Continuing to gaze out the window as the plane taxied to the gate area, the Marine commented, “That’s some collection of military hardware. . . .”

We’re left wondering how the Marine feels about the military equipment he sees—er, “gazes” at.  One revision might get to that point.  The Marine shook his head grimly as he looked out the window.  “Some collection of military hardware.  Ever wonder how much it costs  just to turn on those engines?”  Note, by the way, that this identifies the speaker without “said” or any of those synonyms.

“What’s the matter, isn’t my favorite nephew glad to see me?” returned Lieutenant Commander Peter Anderson, who took his nephew’s hand in his own and then hugged him as well.”

Is Anderson returning a serve?  Returning to the base?  No, “returned” here simply means “said.”  Note, too, that this writing problem seems to open the door for others to slip in:  there is the unfortunate repetition of “nephew,” and that last phrase trips over pronouns.  Dividing that passage into several sentences might help.  “Hey, what’s this?  Isn’t my favorite nephew glad to see me?”  Lieutenant Commander Peter Anderson grinned as he hugged [Name].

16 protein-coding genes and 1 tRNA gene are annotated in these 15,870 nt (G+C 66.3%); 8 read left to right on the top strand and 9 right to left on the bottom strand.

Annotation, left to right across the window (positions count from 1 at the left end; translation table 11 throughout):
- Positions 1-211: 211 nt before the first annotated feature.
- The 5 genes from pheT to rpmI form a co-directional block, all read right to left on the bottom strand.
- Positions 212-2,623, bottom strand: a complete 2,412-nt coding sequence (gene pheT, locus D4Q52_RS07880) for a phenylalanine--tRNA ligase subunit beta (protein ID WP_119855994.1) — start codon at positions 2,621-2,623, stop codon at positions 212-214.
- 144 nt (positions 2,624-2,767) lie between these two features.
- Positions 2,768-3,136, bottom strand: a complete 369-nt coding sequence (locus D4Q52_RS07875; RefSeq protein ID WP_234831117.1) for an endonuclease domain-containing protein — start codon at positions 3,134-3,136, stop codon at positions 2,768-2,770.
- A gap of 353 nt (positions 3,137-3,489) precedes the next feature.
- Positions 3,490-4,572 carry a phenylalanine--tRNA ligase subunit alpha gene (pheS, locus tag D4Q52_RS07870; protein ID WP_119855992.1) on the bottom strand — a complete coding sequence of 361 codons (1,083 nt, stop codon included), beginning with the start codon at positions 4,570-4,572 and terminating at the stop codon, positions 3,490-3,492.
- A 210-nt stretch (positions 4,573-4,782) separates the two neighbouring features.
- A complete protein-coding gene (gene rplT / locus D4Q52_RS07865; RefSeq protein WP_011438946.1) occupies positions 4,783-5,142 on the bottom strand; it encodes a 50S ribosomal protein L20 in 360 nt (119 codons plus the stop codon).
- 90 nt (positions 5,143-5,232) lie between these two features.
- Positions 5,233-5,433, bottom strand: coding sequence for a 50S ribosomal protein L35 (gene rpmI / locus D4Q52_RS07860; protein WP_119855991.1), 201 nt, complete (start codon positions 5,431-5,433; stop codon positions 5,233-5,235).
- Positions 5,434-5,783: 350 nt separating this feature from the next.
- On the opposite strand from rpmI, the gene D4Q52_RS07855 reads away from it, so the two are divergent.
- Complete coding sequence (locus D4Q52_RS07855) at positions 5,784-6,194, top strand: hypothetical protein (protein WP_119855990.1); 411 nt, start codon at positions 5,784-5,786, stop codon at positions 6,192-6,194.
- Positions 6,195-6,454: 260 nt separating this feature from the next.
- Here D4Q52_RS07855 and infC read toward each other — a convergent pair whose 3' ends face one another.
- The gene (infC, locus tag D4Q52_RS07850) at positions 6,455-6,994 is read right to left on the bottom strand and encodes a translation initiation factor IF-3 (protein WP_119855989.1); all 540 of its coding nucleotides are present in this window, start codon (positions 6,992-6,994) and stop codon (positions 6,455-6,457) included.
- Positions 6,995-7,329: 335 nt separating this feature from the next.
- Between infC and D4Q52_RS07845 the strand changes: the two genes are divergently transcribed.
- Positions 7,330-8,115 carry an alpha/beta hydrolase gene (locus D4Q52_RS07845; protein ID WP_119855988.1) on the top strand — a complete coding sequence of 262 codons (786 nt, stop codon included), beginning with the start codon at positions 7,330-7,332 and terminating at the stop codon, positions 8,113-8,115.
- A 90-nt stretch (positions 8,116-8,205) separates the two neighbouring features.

Ted instinctively stiffened and replied after initiating a crisp salute.  “Thank you, sir.”

Victims of the “said substitution syndrome” can fall prey to verbosity.  Perfectly adequate is Ted saluted.  “Thank you, sir.”  There’s no need for instincts or initiating, and surely we all know that in the military “stiffening” is part of a proper salute.

“I’ve heard worse,” retorted the young ensign lightly.